Rossi: E-Cat Power Density ‘Substantially Improved’


He’s not giving too much away, but Andrea Rossi indicated today that there have been substantial improvement in hot cat design and performance, specifically mentioning ‘substantial’ improvement in power density. Here is a question and answer Journal of Nuclear Physics reader Mark Saker:

1. Does the newest 1MW prototype bear any resemblance to previous designs or is it a far departure. A: It bears any resemblance
2. What is the size of the 1MW product and what shape is the unit as a whole A. Confidential.
3. Are you looking at larger scale devices and if so what are the sizes in output and physical size. A. we have substantially increased the density of power, but I cannot be specific until the R&D and validation work is not completed and its results ( positive or negative) published
4. Are there still restrictions that the electricity/heat needed to ignite and control the device cannot be taken from the output of the device or have you found a way around this? A. I do not understand the question
5. How much would a 200MW device weigh? I’ve been looking at the VASIMR requirements for a 39day trip to Mars (I know it is a long way off but I can dream!) A. see #3
6. How long till the extended test is finished? Is there a specific date when they will finish the tests and then just have to write the paper? A. this does not depend on me. Maybe ( MAYBE) a month, plus the paper preparation and publication time.

I followed up with a question about whether there had been a corresponding improvement in COP, but he wouldn’t provide a response, except to say that he no longer liked the term COP which is used in describing heat pumps, air conditioners, etc., and would rather use the phrase “ratio between energy produced and energy consumed” — which I think is fine, because it describes the essence of what we are looking at when evaluating LENR.



  • Buck

    The news keeps on getting better and better. When Rossi is happy with his progress, then I’m also happy.

  • Andreas Moraitis

    From the customer’s point of view, “energy” is not the same as “energy”. It is essential which forms of energy are involved. For instance, the price per kWh electricity is usually much higher than the price per kWh energy from natural gas. Thus, even if an electrically powered device that delivers heat (which could also be generated by gas) produces more energy than it consumes, it will be unprofitable if the output-input ratio is lower than the ratio between the kWh prices for electricity and gas. Physical concepts alone are not always suitable for economic practice.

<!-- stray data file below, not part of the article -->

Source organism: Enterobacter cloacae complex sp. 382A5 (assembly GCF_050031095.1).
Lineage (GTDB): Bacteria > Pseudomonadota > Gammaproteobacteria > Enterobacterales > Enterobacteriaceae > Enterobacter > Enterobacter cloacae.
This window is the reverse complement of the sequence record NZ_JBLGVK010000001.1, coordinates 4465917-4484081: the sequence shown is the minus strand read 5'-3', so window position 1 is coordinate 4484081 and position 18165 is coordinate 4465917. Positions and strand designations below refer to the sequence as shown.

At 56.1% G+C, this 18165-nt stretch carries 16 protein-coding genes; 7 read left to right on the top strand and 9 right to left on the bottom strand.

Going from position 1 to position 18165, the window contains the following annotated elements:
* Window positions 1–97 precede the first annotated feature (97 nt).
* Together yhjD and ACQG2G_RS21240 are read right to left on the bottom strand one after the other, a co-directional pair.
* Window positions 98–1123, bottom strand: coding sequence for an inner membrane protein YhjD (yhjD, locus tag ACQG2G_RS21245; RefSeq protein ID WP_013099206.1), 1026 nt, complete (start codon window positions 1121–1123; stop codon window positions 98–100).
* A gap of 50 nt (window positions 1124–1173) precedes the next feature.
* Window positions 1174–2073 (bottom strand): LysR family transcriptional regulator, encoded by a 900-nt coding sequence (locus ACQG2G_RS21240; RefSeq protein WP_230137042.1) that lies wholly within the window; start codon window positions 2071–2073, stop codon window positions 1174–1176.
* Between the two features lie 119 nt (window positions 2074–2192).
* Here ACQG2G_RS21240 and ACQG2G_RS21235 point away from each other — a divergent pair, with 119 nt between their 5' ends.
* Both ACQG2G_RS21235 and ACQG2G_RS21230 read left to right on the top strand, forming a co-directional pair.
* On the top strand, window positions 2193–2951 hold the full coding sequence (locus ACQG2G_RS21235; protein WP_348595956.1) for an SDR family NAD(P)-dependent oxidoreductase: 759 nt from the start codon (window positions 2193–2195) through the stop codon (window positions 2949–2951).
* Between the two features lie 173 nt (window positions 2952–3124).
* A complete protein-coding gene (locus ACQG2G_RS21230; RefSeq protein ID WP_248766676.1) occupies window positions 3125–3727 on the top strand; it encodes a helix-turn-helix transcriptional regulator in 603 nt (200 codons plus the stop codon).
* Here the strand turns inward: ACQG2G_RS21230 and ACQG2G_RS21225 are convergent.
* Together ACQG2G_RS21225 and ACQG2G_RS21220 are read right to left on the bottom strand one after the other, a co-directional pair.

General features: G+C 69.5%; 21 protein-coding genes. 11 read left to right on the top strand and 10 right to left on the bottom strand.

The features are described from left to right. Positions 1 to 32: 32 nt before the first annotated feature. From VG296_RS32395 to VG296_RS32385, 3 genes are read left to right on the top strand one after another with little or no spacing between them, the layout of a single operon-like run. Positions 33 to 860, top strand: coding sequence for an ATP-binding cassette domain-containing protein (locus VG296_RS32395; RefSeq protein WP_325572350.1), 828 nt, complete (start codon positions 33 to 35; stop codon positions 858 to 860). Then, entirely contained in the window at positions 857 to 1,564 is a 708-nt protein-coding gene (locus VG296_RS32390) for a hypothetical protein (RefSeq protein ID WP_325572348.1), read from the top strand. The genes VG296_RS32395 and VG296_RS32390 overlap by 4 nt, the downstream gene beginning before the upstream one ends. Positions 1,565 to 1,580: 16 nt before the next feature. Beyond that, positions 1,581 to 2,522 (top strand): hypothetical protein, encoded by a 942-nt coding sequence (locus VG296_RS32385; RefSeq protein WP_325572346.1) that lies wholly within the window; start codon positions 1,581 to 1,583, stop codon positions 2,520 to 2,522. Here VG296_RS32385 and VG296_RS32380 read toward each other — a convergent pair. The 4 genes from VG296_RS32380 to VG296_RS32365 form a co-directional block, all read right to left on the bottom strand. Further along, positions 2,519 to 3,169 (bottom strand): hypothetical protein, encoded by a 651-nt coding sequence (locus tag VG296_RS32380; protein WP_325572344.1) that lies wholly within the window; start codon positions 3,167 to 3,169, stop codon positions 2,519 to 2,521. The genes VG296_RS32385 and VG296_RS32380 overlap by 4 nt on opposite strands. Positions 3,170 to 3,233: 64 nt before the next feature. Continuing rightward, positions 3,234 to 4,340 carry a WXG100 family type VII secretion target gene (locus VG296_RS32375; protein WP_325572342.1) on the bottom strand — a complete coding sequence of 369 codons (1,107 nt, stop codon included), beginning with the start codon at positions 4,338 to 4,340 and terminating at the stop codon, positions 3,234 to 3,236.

• Fortyniner

    Rossi has pulled right back on the ‘domestic’ heater and the indications are that IH will go straight for the industrial market, where tests for heavy equipment are well established and there is no public input or consultation. It would be up to certifiers to decide how far to go, but generally such certification is relatively superficial. No one asks precisely what compounds are formed in ash from a new type of furnace – only what is to be burned and what atmospheric emissions this will produce. Their main concerns would be ‘health and safety’ from operator’s POV, electrical safety and failsafe shutdown provisions, strength testing of pressure vessels, and potential atmospheric or hydrological contamination, including potential radiological dangers – all pretty standard stuff.

    Assuming the reactor components to be basic materials such as ceramics, nickel, lithium hydride, potassium carbonate or whatever, these are all covered by appropriate Material Safety Data Sheets. If new metals/chemical are formed after some period of operation, then these too will have MSDSs, which would probably only be considered relevant when reactors were recycled or disposed of.

    Probably their main problem will initially be finding someone to underwrite the risks of operation, so they may choose to carry out the first installation in plant owned by the consortium.

    • Mark Coffman

      The more time goes on the more it will become apparent that LENR is an integral subset of
      nuclear processes and that generally nuclear processes are dangerous as heck. People will
      forget about the island of safety surrounding LENR proven in it’s early days. It would be better
      to *USE* LENR closer to where it was discovered and monitor and legislate against people doing
      things that arbitrarily make exits from the island of stability surrounding where it was initially
      discovered. I expect it will be found that LENR can be used in a way that is substantially safer
      then the way nuclear fission is currently used, for example, and therefore it represents a truly
      advanced energy production method.

      :S:MarkSCoffman

  • Fortyniner

    Very clunky. Why not ‘power gain factor’ – PGF, calculated the same way. PGF(e) would then be the ratio of electrical power out / electrical power in – i.e. incorporating the efficiency of the conversion process.

    • Sandy

      My REPDEC is clunky but it is only two syllables long when spoken, while your PGF is three syllables.

      In accordance with the example of LASER (Light Amplification by Stimulated Emission of Radiation) I did not include in REPDEC the “o” in “of” or the “b” in “by”.

      • Fortyniner

        History will decide…!

        • guy

          Who is history?

  • V.p.S.

    Looking forward to and eagerly awaiting the extended test report. Skipping anything else, as all R&D details may change several times until the final product and the latter’s arrival on the market could be still like a year away.

  • Omega Z